When the US tightens the screws on its 12 million or so undocumented workers, Canadians should pay close attention.
The US Department of Homeland Security (“DHS”) recently implemented an initiative to smoke out its illegals. Since its southern border is far too porous to prevent illegal workers from crossing into the US, the DHS decided to put pressure on the employers who provide the illegals with the jobs that attracted them to the US.
The DHS set its sights on the Social Security Administrations’ (“SSA”) Earnings Suspense File which contains 225 million records in which a workers name and their social security numbers do not match. These records tend to grow at a rate of 8-11 million per year and involve about 8 million individual employees.
Simple logic led the DHS to conclude that most, but not all, of these employees must be illegal aliens who provided false or borrowed social security numbers to their employers.
DHS then tried to take advantage of a 1986 law which made American employers liable to criminal and civil liability for knowingly hiring or continuing to employ unauthorized aliens.
In August 2006, DHS proposed a policy which would include the issuance of “No-match letters” to employers when their records reveal a discrepancy. Basically, the employer would have to clear up the discrepancy with the employee within 90 days. If the employer is unwilling or unable to clear up the discrepancy within that time and continues to employ that worker, the employer may be considered to have “constructive knowledge” of the employee’s unlawful status. This would expose the employer to criminal and/or civil sanction under the 1986 law mentioned above. If on the other hand, the employer terminates the employee, they would be protected from wrongful-dismissal claims by the “safe-harbor” provisions of the policy.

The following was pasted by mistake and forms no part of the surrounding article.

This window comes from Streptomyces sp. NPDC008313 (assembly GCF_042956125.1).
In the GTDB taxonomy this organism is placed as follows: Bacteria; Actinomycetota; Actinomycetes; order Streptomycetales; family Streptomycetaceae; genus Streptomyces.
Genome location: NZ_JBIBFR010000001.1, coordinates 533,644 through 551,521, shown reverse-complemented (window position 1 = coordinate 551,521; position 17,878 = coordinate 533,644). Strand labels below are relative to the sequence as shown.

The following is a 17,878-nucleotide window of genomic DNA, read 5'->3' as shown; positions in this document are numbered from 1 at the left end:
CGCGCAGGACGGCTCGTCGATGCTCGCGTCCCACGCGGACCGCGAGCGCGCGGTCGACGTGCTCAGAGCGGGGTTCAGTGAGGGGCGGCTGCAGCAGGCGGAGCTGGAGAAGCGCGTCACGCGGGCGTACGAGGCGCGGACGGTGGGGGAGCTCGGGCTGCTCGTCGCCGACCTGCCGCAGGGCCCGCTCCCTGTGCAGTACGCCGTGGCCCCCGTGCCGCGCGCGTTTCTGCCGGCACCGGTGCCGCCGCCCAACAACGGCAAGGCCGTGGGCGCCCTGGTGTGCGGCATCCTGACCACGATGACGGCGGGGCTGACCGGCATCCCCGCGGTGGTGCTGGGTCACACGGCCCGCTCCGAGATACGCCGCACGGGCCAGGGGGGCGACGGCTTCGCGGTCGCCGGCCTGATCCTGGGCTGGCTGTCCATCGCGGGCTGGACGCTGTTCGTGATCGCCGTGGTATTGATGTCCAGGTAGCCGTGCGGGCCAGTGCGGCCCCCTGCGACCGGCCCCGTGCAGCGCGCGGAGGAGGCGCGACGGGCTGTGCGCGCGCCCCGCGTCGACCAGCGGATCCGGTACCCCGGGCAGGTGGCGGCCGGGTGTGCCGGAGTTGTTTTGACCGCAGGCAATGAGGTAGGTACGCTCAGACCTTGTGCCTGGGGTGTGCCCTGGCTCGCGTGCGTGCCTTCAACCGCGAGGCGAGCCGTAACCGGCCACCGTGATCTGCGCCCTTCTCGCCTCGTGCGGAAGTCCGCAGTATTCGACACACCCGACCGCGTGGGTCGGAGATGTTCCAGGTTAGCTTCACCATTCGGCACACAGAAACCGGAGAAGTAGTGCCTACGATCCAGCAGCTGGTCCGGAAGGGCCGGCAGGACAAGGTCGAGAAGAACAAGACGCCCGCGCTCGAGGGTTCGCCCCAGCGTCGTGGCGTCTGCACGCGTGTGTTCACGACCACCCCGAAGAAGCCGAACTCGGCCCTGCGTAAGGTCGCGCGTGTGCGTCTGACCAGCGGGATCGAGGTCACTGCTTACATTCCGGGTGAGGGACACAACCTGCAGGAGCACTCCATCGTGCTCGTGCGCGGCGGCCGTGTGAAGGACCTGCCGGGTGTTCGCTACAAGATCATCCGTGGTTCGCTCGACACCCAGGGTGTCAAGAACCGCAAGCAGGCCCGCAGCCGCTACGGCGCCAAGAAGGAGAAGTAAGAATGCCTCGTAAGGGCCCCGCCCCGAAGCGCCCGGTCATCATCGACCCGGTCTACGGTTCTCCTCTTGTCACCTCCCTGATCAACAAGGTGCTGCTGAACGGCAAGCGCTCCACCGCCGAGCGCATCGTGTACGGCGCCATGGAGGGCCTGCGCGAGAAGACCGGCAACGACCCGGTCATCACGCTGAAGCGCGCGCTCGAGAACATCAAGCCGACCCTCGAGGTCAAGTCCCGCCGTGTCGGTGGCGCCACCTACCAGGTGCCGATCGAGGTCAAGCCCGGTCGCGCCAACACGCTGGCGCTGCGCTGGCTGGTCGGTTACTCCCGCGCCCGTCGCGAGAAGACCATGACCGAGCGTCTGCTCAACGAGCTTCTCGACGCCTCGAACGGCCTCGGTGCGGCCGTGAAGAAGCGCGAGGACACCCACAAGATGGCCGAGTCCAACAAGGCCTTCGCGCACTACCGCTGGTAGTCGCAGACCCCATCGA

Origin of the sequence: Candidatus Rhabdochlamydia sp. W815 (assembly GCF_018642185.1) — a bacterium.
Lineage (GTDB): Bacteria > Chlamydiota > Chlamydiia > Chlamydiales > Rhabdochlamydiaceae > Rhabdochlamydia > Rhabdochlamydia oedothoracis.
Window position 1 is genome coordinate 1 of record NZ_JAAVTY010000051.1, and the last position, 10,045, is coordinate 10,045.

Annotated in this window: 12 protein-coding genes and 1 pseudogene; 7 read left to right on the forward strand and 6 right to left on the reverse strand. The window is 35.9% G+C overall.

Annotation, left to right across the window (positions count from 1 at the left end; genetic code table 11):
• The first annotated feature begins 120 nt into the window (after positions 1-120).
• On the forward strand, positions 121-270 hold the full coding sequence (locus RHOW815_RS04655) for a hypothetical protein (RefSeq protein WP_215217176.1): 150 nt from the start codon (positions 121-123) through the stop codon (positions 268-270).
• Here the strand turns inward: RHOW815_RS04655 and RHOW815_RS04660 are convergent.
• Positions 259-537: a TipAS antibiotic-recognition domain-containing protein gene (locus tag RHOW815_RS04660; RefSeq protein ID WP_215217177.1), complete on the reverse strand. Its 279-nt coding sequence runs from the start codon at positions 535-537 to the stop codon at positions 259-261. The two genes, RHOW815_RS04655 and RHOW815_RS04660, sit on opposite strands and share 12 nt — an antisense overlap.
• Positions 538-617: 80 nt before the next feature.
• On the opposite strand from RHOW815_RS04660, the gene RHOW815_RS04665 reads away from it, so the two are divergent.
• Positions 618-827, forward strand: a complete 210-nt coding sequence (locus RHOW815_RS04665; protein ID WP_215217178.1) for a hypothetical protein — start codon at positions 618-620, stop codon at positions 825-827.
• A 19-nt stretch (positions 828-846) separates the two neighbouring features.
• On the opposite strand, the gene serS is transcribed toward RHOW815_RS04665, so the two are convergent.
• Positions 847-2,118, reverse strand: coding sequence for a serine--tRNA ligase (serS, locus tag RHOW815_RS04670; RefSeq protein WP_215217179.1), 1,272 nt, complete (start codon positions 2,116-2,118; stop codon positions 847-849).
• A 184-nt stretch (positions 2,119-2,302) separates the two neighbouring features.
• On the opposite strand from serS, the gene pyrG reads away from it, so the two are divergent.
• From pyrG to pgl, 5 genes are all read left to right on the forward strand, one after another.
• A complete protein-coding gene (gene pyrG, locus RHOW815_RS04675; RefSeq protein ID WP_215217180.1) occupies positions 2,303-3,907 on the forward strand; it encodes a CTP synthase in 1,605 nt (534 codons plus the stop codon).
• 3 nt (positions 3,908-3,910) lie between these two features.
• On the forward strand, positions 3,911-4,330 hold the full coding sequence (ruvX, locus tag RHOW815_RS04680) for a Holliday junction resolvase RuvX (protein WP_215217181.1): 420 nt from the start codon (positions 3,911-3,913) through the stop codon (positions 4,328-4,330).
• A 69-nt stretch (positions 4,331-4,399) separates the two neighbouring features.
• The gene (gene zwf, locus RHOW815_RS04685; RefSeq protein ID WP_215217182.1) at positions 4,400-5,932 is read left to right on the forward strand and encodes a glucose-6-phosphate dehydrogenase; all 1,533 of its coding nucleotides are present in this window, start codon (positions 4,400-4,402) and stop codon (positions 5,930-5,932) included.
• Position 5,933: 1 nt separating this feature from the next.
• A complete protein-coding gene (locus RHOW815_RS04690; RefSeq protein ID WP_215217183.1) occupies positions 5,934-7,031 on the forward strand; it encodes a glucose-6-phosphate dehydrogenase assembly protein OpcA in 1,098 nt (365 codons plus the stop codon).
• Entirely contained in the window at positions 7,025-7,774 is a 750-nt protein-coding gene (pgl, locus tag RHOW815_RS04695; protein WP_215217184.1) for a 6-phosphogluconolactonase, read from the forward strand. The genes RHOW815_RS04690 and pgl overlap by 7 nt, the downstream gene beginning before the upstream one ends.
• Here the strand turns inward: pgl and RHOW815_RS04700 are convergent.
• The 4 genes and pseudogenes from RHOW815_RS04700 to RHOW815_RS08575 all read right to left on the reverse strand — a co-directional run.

Over the past year, the DHS received 5,000 separate submissions from various groups on its proposal. On August 15, 2007, the DHS issued its final ruling on the proposal and was set to implement it right away.
The SSA was about to release 140,000 no-match letters when an injunction was brought to the US District Court of Northern California by the American Federation of Labor (AFL-CIO). Although unions have historically protected their turfs by resisting the entry of any foreign workers, the times have most definitely changed. The AFL-CIO demonstrated that the DHS’ proposed mailings would identify approximately 600,000 of its members with mismatched social security numbers.
On Wednesday, a San Francisco Judge Charles Breyer issued a temporary injunction against DHS Secretary Michael Chertoff and others on the grounds that the Earnings Suspense File admittedly contained some errors which could lead to the unlawful dismissal of certain employees.
US politicians are already clamoring for legislation to overcome this ruling.
If 8-12 million illegals are suddenly dismissed in the US from their jobs, they will look elsewhere to make a living. Everyone knows that when the US sneezes, we in Canada almost always catch a cold.